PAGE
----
For many, surfing is an unattainable dream. Whether it's a fear of the sea (Shark Week!?!), a matter of fitness or simple geography, the idea of paddling for a wave and dropping in just isn't in the stars for some. But for others, it boils down to a simple matter of cost. Surfboards are expensive, starting at $400 and upwards of a grand or more for a new stick and an average of $200 for a use, for a kid, these costs seem astronomical. And for parents on a budget, these are costs that are simply out of reach, especially for a hobby their child may or may not stick with (remember the guitar and karate lessons, baseball, ballet and the scouts?).
But surfing can be incredibly liberating, a workout, a time of meditation and a practice of patience; there are lessons in the sea. While surfing can be a humbling experience, especially when first starting out, when that fight to make it past the inside can seem downright impossible. But the struggle is part of the mystique, and that the feeling of dropping in on that first wave is like none other; it's a memory that sticks. Sharing in this stoke, helping burgeoning surfers along the path is Lake Worth-based Share the Stoke Foundation.
What started as a failed attempt to sell a surfboard on Craigslist in 2010 has turned into a nonprofit with a simple mission: Change the World One Board at a Time. To do this, STSF has enacted two programs dedicated to bringing boards to disadvantaged youth around the world: The Recycled Program and the 100 Board Project. “This organization is all about spreading the love and hope in the form of a surfboard,” says Kelly Kingston, founder of STSF.
A little grom tearing it up in Chicama, Peru, a stop on the 100 Board Project.
The Recycled Board Program targets kids locally and nationally through a simple concept: Collect donated boards from surfers who are ready to let'em go, then give them away. To get a board, someone writes into the organization on why they or someone they know is deserving of a surfboard. The goal is to give the boards to kids who otherwise could not afford one. “We get a lot of sad emails, quite a few out-of-work stories.” Once a child is selected, they can come and get their board.
As a little incentive for surfers to give up their old ride, STSF and Firewire have partnered for the Enviroflex program: Simply take the board your considering for donation—7' in length or less, no open dings and a full set of fins—to a participating Firewire dealer and you'll get a $150 store credit toward a new Firewire Enviroflex board. Its a pretty sweet deal, not only because of the discount, but the board that would otherwise sit in the garage gathering dust or destined for the trash heap, ends up in the hands of a kid who is really deserving.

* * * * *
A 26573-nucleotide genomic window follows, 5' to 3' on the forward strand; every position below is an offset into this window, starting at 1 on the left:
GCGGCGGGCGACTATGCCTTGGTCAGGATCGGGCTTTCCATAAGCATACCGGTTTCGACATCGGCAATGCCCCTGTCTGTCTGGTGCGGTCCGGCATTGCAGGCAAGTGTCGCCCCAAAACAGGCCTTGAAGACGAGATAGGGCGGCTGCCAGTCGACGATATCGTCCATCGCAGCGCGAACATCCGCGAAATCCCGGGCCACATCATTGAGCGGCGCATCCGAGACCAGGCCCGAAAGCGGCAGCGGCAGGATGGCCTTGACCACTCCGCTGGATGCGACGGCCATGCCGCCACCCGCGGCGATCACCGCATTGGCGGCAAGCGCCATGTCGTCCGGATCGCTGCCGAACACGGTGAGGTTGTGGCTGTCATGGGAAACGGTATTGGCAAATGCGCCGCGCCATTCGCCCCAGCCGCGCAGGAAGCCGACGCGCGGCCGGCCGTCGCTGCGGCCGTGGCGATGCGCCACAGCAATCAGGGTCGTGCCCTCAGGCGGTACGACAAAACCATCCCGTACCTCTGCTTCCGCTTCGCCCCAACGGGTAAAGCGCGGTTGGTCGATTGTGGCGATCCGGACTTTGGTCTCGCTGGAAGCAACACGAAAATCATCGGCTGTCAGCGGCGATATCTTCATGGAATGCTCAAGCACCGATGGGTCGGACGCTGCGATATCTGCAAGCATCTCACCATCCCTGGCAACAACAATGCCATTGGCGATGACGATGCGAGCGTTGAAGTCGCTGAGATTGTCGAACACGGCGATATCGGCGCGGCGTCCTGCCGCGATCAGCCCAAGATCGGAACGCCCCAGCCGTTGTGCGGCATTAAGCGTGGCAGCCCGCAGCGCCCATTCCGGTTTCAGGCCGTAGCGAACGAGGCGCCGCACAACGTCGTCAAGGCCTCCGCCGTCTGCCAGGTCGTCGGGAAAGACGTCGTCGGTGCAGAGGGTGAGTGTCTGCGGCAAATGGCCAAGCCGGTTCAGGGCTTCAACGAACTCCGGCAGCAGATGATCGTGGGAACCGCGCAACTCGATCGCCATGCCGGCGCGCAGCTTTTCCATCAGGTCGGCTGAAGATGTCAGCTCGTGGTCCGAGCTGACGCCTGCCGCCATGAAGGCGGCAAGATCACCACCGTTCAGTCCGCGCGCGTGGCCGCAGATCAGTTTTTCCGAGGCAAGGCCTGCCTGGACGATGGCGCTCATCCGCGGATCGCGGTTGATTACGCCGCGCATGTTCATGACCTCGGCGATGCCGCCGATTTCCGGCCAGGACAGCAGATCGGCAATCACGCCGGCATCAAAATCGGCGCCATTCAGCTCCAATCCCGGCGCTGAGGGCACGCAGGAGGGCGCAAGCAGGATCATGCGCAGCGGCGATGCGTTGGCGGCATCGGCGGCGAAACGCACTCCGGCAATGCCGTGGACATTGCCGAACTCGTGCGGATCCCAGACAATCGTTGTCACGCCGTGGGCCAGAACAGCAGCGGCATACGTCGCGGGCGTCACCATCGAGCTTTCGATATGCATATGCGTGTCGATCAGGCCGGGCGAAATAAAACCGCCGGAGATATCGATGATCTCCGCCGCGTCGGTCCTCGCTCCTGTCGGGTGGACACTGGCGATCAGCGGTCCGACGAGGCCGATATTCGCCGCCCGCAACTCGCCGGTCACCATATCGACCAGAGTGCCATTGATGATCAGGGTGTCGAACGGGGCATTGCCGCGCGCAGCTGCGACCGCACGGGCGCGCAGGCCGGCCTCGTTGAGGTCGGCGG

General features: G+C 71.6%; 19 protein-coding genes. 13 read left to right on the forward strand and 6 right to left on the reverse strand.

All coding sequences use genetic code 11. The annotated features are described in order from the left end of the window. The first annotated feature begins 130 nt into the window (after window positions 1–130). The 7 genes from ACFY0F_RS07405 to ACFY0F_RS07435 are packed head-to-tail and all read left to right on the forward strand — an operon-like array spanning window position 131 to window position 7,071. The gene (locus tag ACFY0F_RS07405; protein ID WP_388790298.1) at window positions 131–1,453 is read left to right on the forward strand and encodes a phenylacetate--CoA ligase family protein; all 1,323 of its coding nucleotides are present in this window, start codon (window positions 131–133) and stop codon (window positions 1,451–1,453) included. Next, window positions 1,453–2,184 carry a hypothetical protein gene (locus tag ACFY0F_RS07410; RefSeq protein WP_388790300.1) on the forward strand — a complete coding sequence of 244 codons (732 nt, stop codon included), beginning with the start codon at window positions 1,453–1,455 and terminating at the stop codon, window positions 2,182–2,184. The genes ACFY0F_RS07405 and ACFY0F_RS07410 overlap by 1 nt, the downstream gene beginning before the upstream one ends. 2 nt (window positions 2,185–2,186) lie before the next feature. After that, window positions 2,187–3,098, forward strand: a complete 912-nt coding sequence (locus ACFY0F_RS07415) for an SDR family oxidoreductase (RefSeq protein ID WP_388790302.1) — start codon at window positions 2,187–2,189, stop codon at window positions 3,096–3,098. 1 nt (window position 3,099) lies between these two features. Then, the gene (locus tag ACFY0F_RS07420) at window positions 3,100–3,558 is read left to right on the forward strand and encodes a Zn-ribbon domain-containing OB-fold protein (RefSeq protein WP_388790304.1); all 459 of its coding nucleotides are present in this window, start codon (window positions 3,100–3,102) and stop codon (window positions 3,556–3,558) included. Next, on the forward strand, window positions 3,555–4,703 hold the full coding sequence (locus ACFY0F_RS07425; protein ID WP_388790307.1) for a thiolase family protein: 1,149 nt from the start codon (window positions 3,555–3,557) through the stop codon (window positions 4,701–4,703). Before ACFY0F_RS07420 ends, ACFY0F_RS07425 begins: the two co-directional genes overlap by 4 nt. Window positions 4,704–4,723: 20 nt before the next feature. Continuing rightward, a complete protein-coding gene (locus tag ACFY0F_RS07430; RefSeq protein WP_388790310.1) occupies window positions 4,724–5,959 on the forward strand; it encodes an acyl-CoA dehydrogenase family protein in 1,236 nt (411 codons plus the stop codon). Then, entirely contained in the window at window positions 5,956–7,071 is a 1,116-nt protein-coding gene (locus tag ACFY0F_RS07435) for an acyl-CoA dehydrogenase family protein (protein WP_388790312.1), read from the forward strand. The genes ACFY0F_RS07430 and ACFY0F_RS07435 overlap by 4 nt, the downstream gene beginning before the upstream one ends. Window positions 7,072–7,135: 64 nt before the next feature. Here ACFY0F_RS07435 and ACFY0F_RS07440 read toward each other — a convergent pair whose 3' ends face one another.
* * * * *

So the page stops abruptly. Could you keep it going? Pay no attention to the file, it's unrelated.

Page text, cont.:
On the international side, the 100 Board Project is targeting 10 different coastal communities around the world, including Costa Rica, Panama, Colombia, Dominican Republic, El Salvador, Nicaragua and Peru, as well as Florida, California and New York, giving 10 brand new Firewire boards, FCS fins and leash to kids at each. In order to qualify, the kids must promise to “attend school, learn to read and write, maintain a positive attitude, respect the environment and participate in community enrichment programs (when possible).”
The 100 Board Project in action: 100 new Firewire Surfboards to 100 deserving groms around the world.
It's a pretty sweet gig, traveling the world like a surfboard wielding Robin Hood, handing out new and used boards to deserving kids. “Share the Stoke doesn’t feel like a real job,” says Kingston with a grin. “Getting to go surfing, chilling with these kids out on the water, that is not really work,” But as modest as she may be, the organization has made real strides in seaside communities. To date (August 1, 2013), STSF has given away 154 boards since its 2010 inception, and Kingston and crew are not done yet.
Through grassroots events and fund-raising, dedicated partners and a close-knit group of volunteers—including professional free-surfer Pete Mendia—STSF is imparting the joys and lessons the ocean can open up. “Surfing has really given me so much, it is my passion,” says Kingston. “I really want to share that with these kids. It should be open for all kids, not just a select few.”
Makai Project Handplane and Skateboard to be raffled-off at Share the Stoke’s party at Mulligan’s
On August 1, Share the Stoke Foundation will be partying down stateside at Mulligan's at the Lake Worth Pier. From 5 to 8 p.m., salty boys and girls can join in with STSF, help raise awareness and some funds, while joining in on the cause. There will also be some pretty stellar raffle prizes on the line, including a full skateboard with hardware and a handplane from Makai Project. Join in the fun folks, its for the kids!